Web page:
Another object of the invention is to provide a leak detection system which is fast and accurate, as well as versatile.
Still another object of the invention is to provide a method of determining the integrity of an underground storage tank for volatile petroleum products in commercial service stations, private auto and truck fleet fueling installations, and petroleum bulk storage plants, and for other liquid storage tanks, which is able to use relatively simple detection equipment employing simpler procedures than those now in use.
Still another object of the invention is to provide a method of efficiently detecting unacceptable leaks in underground and other storage tanks to enhance environmental protection, and minimize the leakage losses of valuable product, as well as the possible damage which might result from a fire, for example.
Still another object of the invention is to provide a more certain method of measuring the loss of valuable and hazardous liquid from underground storage tanks which, of course, cannot be visually inspected, so that corrective steps may be promptly taken.
Still a further object of the invention is to provide a method which is not affected by bulging of the tank ends due to high static pressures within the tank or flexing of the tank ends due to vibrations, and which permits testing in a manner to minimize down-time and loss of use of the tank.
Other objects and advantages of the invention will become apparent with reference to the accompanying drawings.
FIG. 1 is a schematic, sectional, elevational view showing, for purposes of illustration, an underground tank in place in the ground and illustrating the testing equipment used, in testing position.
The typical underground tank, generally designated T, is a steel cylindrical tank which has an opening 10 provided in its upper surface to admit a sealed fuel removal pipe 11, which is connected by means of a conduit 12 to a gasoline pump 13 which is operable to draw liquid from the ground-embedded tank T and dispense it in the usual manner to vehicle fuel tanks. A second opening 14 is provided in the upper end of the tank to admit the lower end 15a of a vent pipe 15 to the upper end of the tank T. The vent pipe 15 is usually open at its upper end to prevent the build-up of undue vapor in tank T, but is shown as closed by a plug 16 in FIG. 1 for purposes of the testing procedure. The conduit 12 is also normally sealed from the atmosphere during the test. A final opening in tank T is provided at 17, communicating with a fill pipe 18 which extends to enter a well 19 provided at ground level. Normally, when the tank T is in normal use and not being tested, the upper end of fill sleeve 18 is tightly sealed with insertion of a plumber's plug or other suitable, radially expandable seal.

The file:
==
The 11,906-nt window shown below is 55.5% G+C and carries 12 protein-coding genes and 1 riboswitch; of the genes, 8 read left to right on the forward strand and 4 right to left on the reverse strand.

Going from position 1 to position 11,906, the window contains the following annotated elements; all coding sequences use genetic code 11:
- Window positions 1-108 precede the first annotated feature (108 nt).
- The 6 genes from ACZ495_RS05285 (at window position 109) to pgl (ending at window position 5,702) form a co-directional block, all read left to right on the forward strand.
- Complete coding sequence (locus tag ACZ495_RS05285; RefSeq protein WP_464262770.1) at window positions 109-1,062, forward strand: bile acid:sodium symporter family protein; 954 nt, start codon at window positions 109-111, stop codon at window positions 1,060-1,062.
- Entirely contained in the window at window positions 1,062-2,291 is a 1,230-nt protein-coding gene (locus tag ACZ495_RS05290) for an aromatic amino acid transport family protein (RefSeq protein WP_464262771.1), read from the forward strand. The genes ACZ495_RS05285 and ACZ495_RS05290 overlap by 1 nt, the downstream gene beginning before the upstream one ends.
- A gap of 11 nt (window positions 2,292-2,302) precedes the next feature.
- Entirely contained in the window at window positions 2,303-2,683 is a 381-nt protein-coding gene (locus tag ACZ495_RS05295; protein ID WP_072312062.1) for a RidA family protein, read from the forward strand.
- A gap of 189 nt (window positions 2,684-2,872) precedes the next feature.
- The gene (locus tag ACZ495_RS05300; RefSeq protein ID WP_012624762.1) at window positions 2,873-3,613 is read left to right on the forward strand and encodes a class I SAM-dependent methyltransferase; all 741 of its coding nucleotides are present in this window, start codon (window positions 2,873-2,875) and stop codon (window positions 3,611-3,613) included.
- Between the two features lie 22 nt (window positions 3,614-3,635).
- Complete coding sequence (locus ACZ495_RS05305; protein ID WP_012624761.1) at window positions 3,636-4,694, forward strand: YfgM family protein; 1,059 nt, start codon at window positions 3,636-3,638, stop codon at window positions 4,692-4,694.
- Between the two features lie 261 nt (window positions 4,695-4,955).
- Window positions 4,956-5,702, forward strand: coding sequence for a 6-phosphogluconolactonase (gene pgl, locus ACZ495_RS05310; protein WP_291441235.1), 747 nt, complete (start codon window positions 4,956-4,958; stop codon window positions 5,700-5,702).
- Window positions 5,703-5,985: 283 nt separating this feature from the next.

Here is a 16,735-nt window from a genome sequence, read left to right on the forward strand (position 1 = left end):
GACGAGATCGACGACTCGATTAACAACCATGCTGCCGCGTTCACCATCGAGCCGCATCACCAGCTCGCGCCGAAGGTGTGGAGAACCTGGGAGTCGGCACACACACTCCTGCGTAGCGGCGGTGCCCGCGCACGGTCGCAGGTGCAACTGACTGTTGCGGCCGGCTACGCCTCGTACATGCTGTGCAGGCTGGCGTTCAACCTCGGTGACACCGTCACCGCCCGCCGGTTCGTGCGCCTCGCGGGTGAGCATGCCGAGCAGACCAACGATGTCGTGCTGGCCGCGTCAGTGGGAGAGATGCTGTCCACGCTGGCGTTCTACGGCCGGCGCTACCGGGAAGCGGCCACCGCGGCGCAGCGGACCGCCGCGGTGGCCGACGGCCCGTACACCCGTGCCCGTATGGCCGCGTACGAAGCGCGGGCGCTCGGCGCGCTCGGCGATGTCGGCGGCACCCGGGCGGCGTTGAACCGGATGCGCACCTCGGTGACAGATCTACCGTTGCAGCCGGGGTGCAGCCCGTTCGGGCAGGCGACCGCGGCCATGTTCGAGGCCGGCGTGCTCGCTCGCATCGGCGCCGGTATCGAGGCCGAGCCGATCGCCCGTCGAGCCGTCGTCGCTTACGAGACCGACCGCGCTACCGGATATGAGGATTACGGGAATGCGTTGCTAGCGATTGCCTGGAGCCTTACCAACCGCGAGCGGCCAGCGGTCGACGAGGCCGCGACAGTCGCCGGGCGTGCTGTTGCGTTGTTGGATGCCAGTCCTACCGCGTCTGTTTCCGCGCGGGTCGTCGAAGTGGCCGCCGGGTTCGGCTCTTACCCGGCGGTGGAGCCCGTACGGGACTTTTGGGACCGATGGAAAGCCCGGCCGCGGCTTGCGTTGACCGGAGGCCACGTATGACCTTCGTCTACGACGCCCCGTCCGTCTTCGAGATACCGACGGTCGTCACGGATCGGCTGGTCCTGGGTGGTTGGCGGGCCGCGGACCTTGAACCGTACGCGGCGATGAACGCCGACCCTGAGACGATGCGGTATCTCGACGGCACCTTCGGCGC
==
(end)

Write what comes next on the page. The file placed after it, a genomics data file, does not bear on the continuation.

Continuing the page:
The tank T is filled prior to the test procedure to a liquid level which leaves a space preferably varying from 1 inch to 12 inches in height at 20. This space normally, of course, is saturated with gasoline vapor which creates a pressure within the tank which does not vary with the volume of the liquid in the tank. When the volume of the vapor is reduced by admitting liquid to the tank, some of the vapor will condense to a liquid, and, if the volume is increased by withdrawal of some of the liquid, some of the liquid will vaporize, but the vapor pressure remains constant and its value depends only upon the material and the temperature. In this respect the saturated vapor behaves quite differently from an ideal gas acting in accordance with Boyle's law.